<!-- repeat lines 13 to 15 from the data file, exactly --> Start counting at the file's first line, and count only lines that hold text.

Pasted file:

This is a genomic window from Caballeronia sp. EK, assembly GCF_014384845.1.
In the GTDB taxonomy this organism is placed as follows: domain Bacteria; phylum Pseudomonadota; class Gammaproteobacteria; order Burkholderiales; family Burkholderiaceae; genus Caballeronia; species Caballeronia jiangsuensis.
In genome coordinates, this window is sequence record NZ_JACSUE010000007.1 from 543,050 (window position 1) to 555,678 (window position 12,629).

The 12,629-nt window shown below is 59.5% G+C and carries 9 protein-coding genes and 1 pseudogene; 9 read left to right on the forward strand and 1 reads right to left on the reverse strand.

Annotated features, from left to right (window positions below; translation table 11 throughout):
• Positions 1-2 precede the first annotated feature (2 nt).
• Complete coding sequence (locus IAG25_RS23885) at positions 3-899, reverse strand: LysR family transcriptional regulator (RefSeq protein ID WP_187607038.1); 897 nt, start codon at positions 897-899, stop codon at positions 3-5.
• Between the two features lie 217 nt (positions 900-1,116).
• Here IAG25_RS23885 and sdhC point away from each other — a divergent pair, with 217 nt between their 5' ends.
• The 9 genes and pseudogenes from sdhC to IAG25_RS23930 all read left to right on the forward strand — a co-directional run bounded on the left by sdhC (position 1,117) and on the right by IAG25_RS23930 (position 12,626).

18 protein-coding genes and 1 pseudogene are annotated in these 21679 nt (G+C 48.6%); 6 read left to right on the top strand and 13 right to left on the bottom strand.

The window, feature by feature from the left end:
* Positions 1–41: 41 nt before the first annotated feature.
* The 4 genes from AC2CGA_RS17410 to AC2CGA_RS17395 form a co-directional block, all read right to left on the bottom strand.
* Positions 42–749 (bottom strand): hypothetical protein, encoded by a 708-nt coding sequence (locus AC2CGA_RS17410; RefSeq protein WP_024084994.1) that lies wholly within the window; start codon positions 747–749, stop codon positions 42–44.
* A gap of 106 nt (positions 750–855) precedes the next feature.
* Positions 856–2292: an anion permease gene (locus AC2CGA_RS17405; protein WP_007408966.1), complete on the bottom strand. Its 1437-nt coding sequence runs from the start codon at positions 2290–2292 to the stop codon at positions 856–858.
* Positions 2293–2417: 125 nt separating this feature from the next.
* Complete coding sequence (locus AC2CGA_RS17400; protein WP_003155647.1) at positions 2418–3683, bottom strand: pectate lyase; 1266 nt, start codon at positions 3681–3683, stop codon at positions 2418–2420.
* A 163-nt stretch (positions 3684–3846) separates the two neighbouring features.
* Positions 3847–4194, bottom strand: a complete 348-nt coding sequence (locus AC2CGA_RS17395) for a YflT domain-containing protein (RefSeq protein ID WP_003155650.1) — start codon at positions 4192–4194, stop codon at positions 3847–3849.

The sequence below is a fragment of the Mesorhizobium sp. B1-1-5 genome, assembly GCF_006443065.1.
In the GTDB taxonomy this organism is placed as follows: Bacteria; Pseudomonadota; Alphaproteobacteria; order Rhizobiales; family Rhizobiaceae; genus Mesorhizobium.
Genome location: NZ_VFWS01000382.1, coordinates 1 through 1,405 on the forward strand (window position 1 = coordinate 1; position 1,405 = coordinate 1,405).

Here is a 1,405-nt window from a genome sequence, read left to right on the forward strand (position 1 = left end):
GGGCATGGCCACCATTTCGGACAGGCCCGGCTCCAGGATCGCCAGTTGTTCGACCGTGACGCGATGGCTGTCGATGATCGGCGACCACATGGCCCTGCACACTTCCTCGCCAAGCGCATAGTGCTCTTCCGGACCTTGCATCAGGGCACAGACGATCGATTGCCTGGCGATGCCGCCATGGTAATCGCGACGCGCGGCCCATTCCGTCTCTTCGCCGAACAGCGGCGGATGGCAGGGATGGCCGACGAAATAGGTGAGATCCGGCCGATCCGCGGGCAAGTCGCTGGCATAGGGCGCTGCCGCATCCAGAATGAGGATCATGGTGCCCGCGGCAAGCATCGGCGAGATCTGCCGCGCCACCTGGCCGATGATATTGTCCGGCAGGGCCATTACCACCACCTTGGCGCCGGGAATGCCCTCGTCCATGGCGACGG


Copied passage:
* Positions 1–41: 41 nt before the first annotated feature.
* The 4 genes from AC2CGA_RS17410 to AC2CGA_RS17395 form a co-directional block, all read right to left on the bottom strand.
* Positions 42–749 (bottom strand): hypothetical protein, encoded by a 708-nt coding sequence (locus AC2CGA_RS17410; RefSeq protein WP_024084994.1) that lies wholly within the window; start codon positions 747–749, stop codon positions 42–44.